I often have to avoid animals on my way up the mountain to work, or coming back down in the morning.
There is no way to tell what they will do. Some run back across the road after safely reaching the other side, while others tend to run up the road away from me. My concern here is another vehicle will come around the bend ahead and hit the already spooked animal.
I've even had one fox, apparently rabid, put its head down and charge directly toward me as if to attack.
I'll slow and swerve to avoid the animal, as most people will, but if it means losing control and having an accident or worse, going over a cliff, that animal better be quicker than my car...
As for vehicles in your lane, they tend to keep moving too, often on the wrong side of the road, until they make an instant stop. If I have no passenger in my car, I'd much rather have a glancing impact on the right side of my car, away from me, than one against my door, or a direct head on. Depending on the situation, a turn to the left may still make sense.
I can't believe how big an a-hole you are!!!
Open your eyes and watch the video again. The bus driver was NOT wrong in any of the actions he took! It is clear to me that the driver of the car WANTED to die and take his passengers with him. You've heard of suicide by train? What you just seen was suicide by bus.
Quite right, assume the driver of the other car will do nothing to save himself. Aim for where he should have been and you'll be safe. What a load of crap!!
What will happen 99% of the time is that the other car's driver will correct and then YOU will be the one in the wrong lane. The resultant wreck will be your fault!
Leaving enough room is allways a good idea to avoid hitting the guy in front of you, in this case it has nothing to do with it, if the vechicle in front of the bus was not there nothing would of changed, you only have a split second to react, the bus driver did what he had to do in that second, It could have been worse, the bus driver could have rolled it.
You've heard of suicide by train? What you just seen was suicide by bus.
You are making a *massive* assumption there. The driver of the car could have been drunk, he could have fallen asleep, he could have had a seizure, he could have been turned around yelling at the back seat passengers, he could have been on a cell phone, etc., etc. Asserting a cause from just that video footage isn't realistically possible.
I'm guessing that Jack got up on the wrong side of his bed today . . .
Lateral evasive maneuvers in a vehicle with a high center of gravity is dangerous. The driver did all that could have been done, by applying the brakes to reduce impact speed, and slowly going to the right shoulder. Going left of center would have been unwise on so many levels.
I think you need to reread what I wrote. I never said always, or most of the time. I said that turning right isn't always the correct move. The natural instinct in a plane is to turn away. That's wrong 99% of the time.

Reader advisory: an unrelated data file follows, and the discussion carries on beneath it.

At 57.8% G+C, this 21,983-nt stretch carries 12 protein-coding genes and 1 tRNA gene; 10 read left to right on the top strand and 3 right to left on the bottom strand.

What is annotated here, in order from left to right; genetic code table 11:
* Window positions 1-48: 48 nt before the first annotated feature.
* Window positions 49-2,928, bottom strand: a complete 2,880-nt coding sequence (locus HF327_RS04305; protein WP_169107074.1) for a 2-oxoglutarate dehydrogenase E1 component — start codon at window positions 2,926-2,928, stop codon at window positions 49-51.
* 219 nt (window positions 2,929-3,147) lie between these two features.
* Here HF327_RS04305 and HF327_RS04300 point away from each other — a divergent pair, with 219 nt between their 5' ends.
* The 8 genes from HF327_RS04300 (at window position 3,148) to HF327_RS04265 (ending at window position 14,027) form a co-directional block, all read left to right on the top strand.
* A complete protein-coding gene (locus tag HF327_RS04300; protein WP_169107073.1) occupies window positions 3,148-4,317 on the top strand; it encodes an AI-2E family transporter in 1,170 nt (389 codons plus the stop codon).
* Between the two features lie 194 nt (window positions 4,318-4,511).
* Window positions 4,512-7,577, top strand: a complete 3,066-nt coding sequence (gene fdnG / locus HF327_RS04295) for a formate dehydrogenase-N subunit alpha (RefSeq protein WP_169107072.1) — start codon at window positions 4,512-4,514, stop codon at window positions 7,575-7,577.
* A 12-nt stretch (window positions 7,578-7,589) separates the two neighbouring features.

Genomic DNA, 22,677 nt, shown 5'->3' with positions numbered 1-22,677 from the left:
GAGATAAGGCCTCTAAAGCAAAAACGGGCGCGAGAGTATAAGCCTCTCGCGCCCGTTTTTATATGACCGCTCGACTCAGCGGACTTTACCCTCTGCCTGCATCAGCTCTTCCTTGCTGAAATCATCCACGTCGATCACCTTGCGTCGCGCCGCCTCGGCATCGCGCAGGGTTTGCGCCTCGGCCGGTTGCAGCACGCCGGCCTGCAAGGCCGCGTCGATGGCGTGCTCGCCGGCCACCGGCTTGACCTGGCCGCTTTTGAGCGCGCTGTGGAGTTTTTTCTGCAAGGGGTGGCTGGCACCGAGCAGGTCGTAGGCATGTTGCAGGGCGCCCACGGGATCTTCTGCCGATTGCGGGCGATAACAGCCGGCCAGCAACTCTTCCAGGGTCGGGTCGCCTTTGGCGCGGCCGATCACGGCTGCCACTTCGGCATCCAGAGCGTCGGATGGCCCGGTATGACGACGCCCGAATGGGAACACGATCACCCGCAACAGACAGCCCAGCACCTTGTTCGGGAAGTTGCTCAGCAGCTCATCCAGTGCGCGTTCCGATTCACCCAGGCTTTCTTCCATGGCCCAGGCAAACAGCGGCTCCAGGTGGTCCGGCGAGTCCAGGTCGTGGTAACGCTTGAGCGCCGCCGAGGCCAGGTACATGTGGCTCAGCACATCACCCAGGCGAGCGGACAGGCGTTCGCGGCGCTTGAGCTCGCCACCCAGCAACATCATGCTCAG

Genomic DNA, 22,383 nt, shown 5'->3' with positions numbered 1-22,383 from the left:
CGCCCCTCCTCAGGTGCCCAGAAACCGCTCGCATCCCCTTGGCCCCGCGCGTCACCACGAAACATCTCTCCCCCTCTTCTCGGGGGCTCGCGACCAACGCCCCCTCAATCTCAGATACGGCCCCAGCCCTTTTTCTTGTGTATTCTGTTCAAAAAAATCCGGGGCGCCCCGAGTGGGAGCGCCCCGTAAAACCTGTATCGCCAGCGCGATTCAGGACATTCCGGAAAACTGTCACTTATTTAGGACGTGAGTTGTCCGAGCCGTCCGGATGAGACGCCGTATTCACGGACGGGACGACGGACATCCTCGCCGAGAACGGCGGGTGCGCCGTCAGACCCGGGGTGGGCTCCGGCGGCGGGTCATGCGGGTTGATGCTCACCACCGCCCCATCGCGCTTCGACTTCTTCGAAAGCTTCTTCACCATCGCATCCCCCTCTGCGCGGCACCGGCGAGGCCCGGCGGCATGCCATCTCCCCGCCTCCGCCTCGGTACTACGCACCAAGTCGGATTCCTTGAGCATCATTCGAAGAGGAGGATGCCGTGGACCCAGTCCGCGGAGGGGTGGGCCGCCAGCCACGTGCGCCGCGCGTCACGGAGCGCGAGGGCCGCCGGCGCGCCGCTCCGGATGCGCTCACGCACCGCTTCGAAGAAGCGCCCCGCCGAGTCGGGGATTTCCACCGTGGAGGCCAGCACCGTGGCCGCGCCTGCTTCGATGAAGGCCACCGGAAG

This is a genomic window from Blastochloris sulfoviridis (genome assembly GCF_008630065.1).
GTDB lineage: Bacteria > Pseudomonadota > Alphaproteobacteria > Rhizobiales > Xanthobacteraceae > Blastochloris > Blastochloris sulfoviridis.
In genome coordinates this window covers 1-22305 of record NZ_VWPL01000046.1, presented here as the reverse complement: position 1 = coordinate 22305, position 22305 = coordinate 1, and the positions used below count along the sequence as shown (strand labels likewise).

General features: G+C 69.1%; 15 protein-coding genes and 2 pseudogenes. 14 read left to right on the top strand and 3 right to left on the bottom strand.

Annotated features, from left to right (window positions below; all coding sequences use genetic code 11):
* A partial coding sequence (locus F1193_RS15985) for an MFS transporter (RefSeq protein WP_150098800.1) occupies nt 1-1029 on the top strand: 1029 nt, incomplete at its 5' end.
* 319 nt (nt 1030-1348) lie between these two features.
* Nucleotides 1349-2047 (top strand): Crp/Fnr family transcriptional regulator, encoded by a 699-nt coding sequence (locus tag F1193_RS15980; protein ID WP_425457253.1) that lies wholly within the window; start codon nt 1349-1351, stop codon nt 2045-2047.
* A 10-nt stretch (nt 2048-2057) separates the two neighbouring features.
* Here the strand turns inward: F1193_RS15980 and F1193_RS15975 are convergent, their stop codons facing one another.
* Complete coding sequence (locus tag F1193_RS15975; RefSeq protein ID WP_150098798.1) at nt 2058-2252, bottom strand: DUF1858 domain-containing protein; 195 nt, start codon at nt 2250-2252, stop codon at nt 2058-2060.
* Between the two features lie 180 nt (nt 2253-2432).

The natural action in a car is to turn right. That's correct 99% of the time, but not 100%
The pilot, or the driver has to see and react correctly for the situation, not just what is a natural reaction.
Sometimes the correct move IS a turn to the left.
I just hope you or anyone else here never has to figure this out in real life.
Okay, I give up. You're right, the driver should have waited until the wreck was over before deciding what to do. That way he would have the same benefit of hind-sight that you have.
Get real! Moving into oncoming traffic to avoid another vehicle drifting into your lane is never a good idea. You seem to think that the school bus driver should have broken the law, placed his charges in mortal danger and done something you yourself would NOT have done.
Another sleepless night, Jack?
It's rare that you get to see the accident actually happen and can replay it. Most people only see the aftermath. Unfortunately we may never know the exact reason the driver crossed the center line. It's rare that you see a suicidal person take two other people with him. My bet is on impairment. Either way, this is exactly why it is so important to be paying attention when you're driving. A split second may be the difference between dying or just having to change your underwear.
Whether the bus driver should have turned right or left is a luxury that we can debate. He had a split second to recognize the danger and just as fast had to react. We were not in his shoes. The one thing that worked in his benefit was slowing down. This reduced the rate of closure and quite possibly kept the bus from rolling up onto the car and flipping over. Bus roll overs cause many deaths since there are no restraints to keep the occupants from becoming projectiles.
People have had their life change forever.
Quite a video, the bus driver couldn't have reasonably done anything to avoid that. The other car was going a lot faster and was coming straight at the bus. Whatever turns the bus driver could have made were insignificant in comparison to the turns made by the driver of the car.
It's just a very good thing in this case that buses are so much bigger than cars, otherwise the students and bus driver may not have been so fortunate to walk away from the crash.
The laws of physics will always win. Good thing for the kids.